Zero downtime deployment with the database. The name says it all.
RxJava 2.0 interview with David Karnok about the major release. Here comes support for Reactive Streams specification!
Reactor by Example. Reactor is very similar to RxJava, but it is also in the core of Spring Framework’s 5.0 reactive programming model.
An explanation of the different types of performance testing. I think this is quite important to make the difference.
Spec-ulation by Rich Hickey. As usual, must watch!
Microservices evolution: how to break your monolithic database. Microservices are becoming mainstream, it seems. So we need best practices for building microservices based systems.
Tuesday, November 22, 2016
Twitterfeed is the collection of news that I find via Twitter. I have no particular system or a method on how do I pick the news. Neither do I have a predefined period for grouping the news. It is neither daily or weekly or monthly - it is all just random. Enjoy! :)
Java 10 is now officially a project
IntelliJ IDEA 2016.3, my favourite IDE, was released!!! Yay!
CLion 2016.3, a IDE for C/C++ development was released
Rider, a new IDE for .NET is now publicly available via EAP
Akka 2.4.14 was released
Ceylon 1.3.1 was released
Fedora 25 was released
Heinz Kabutz teaches how to implement our own ArrayList in less than 10 minutes
Martin Kleppmann talks about conflict resolution for eventual consistency
Yegor Bugayenko rants about software architects
Roland Kuhn writes about understanding distribution
Wednesday, May 18, 2016
JBoss Modules is quite an interesting project that powers JBoss application server and some other projects in JBoss ecosystem. However, I was surprised to find out that there isn't much you can find about Modules on the webs. Documentation is...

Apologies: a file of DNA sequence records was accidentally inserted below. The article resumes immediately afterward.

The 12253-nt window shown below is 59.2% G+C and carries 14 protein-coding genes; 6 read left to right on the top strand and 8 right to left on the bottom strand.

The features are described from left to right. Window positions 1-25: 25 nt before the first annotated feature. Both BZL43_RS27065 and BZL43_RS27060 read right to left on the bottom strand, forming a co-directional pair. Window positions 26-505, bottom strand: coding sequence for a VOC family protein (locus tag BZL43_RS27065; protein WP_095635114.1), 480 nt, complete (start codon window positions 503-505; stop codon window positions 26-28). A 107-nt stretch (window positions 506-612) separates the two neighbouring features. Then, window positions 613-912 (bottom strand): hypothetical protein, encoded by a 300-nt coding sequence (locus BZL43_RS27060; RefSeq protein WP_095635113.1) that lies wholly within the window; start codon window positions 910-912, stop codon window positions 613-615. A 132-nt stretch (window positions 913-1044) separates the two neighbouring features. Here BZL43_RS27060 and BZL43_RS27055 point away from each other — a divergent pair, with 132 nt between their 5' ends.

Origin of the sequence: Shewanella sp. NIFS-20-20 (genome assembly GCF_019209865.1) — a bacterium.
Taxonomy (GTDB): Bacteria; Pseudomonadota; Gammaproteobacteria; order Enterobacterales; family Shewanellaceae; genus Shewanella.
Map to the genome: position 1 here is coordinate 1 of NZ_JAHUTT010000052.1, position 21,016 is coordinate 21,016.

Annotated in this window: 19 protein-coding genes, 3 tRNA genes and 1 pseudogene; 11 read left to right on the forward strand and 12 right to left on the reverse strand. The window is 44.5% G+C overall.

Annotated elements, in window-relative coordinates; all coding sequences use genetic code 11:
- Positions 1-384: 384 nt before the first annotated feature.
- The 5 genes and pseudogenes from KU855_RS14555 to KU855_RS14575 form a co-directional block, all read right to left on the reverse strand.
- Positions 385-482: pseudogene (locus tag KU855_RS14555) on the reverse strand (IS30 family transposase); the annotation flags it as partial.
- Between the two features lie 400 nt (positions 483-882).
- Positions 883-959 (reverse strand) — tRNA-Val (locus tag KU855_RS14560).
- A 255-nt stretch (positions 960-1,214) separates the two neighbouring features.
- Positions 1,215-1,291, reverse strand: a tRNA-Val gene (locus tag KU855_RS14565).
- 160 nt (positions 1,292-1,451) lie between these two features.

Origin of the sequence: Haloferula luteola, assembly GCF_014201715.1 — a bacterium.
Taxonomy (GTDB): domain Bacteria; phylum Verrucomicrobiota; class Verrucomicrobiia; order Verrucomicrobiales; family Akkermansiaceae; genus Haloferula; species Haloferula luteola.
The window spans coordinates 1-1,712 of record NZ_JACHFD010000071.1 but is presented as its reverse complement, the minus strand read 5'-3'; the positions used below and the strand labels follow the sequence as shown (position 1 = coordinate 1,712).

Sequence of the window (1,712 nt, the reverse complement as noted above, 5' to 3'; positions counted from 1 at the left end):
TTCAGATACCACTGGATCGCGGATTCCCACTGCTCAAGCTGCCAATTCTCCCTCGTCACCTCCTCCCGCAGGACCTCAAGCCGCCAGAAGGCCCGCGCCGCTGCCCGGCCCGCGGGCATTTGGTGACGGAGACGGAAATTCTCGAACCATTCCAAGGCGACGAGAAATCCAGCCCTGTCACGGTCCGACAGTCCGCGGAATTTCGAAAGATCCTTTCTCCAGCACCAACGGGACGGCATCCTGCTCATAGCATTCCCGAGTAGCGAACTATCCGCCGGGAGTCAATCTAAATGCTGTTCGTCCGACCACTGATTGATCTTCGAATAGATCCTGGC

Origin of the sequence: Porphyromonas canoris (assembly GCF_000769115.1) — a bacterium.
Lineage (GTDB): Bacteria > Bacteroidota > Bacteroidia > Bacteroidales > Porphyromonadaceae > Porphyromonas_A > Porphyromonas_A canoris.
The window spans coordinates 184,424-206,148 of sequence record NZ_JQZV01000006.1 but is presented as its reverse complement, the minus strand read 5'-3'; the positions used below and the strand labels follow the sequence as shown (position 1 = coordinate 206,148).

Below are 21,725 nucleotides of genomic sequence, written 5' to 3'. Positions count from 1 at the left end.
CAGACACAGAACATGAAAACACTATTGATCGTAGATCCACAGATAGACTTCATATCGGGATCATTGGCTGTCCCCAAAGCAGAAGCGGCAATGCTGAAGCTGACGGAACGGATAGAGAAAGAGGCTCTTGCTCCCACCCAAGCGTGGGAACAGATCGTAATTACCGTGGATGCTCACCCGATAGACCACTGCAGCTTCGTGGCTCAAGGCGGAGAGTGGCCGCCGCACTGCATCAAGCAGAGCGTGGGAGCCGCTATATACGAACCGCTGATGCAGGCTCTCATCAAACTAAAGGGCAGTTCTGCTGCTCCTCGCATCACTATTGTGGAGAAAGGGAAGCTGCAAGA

I was looking for the simplest "Hello World" example and couldn't find it. Well, why not create one myself then?
Downloading JBoss ModulesA surprising fact is that you won't find JBoss Modules in the list of upstream projects at jboss.org. The first option is to download the jboss-modules.jar from Bintray or Maven Central. And the second option is to build it from sources.
Oh, ok, one more option (not the best one) is to download the application server that includes jboss-modules.jar, e.g. WildFly.
A version slot identifier is an arbitrary string; thus one can use just about any system they wish for organization. If not otherwise specified, the version slot identifier defaults to "main".
Friday, February 12, 2016
UPD: You can also read about various solutions to the redeployment problem in my Stackoverflow answer.
HotSwap and Hot deploy is not the same thing!
What is HotSwap?
What is hot deploy?
SummaryMake sure you use the terms correctly -- 'HotSwap' and 'hot deploy' is not the same thing! You may other terms, like 'hot update' -- then make sure to ask, what does the person actually means by this, because the devil is in the details.
Thursday, December 10, 2015
I'm not a big fan to ask to write code at the interviews. But I still find it useful to do some coding exercises at the whiteboard. One of my favourites is the Singleton pattern. Because Singleton is so simple, you can use it as a starter for so many interesting discussions.
it often comes down to the discussions about the Singleton being lazy or eager. And while it leads to the discussion about Java Memory Model, it's not the most interesting one. No one understands Java Memory Model anyway :)
BTW, did you know that a single-element enum type is the best way to implement a Singleton?